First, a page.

New migration cooperation in the EU has long been high on the agenda, not least since the so-called refugee crisis in 2015. The development magazine explains what the EU's new migration pact is about - and the voices for and against it. Photo (left): Håkan Dahlström. Source: Wikimedia commons. Photo (right): Mstyslav Chernov. Source: Wikimedia commons.

Development magazine explains

Opportunities and risks with the EU's new migration pact

I April voted EU finally through one ny migration pact. While the wide middle in the European Parliament believes that the pact constitutes an important compromise and creates solidarity, both human rights organizations and voices critical of immigrants have criticized the agreement. The development magazine sort out the arguments for and emot the pact. 

After a nine-year process, the European Parliament voted through a new migration pact on 10 April. The pact is expected to enter into force within two years, at the latest in June 2026, and it will apply as a guiding document until the parliament decides on new principles. The process was led by Tomas Tobé (M), chief negotiator for asylum and migration management. Over the years, the negotiations have taken many turns, and the final solution has been regarded by many as one Kompromiß. Party groups on both the far left and right in parliament voted against the proposal, while a broad majority in between were favorably disposed to the pact. The final result was therefore 322 votes for and 256 against the pact. 31 parliamentarians abstained from voting. 

Extended checks at external borders

The new migration pact primarily means strengthened measures at border controls. Through a new database and ID system, information is saved on all asylum seekers, with clear rules to follow based on the persons' asylum status.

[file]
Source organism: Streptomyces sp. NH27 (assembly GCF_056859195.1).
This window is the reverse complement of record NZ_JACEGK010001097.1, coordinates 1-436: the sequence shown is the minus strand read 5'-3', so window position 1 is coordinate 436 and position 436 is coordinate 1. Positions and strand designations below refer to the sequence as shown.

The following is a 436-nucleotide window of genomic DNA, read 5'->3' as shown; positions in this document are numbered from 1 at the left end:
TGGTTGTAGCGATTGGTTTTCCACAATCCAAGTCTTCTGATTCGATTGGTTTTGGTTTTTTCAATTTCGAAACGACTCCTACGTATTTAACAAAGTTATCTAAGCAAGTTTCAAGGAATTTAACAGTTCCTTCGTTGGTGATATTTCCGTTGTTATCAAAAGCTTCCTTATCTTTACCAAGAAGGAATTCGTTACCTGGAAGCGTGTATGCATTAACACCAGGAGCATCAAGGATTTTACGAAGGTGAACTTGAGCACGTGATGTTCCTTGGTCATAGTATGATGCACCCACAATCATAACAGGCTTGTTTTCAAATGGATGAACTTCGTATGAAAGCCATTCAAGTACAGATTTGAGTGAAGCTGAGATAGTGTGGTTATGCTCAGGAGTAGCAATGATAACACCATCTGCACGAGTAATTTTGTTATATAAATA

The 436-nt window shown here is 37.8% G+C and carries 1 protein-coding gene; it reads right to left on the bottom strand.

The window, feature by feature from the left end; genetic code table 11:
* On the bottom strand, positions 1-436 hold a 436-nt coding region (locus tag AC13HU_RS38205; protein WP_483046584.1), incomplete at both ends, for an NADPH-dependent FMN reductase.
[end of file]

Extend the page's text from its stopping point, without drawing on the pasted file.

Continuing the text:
Those who are positive sees the new system as an opportunity to be able to more easily identify which asylum seekers are in urgent need of resources. Those who seek entry primarily for economic reasons - and who do not have the right to asylum according to the EU's current requirements - can thus be located more quickly through the new systems. Among others, Sweden's EU Commissioner Ylva Johansson (S) sees the expanded controls as a major step forward.  

- Fler who come who do not have reasons for asylum will receive their process and return decision already at the border, Johansson has told TT.  

Critics, however, believe that the new system risks increasing pressure at the EU's external borders - something that is already a problem today, according to, among others, the non-governmental organization International Rescue Committee. The organization has warned that temporary refugee centers at the EU's external borders are inhumane, and that screening processes should therefore not be expanded there.  

Faster processes

A major problem for refugees and migrants has been the processing time for their cases, which according to the EU must now be shortened significantly. With the new systems, the goal is to final asylum decision must be made within 12 weeks. This can be compared to average processing times of over six months in several EU countries in recent years. 

A quick asylum application process can be rewarding for all parties, it says, among other things German EU Member of Parliament Jan-Christoph Oetjen, belonging to the party group Alliance of Liberals and Democrats for Europe (ALDE). It counteracts one excessive pressure and high costs at external borders, while preventing long waiting times etch unclear future messages for asylum seekers and migrants.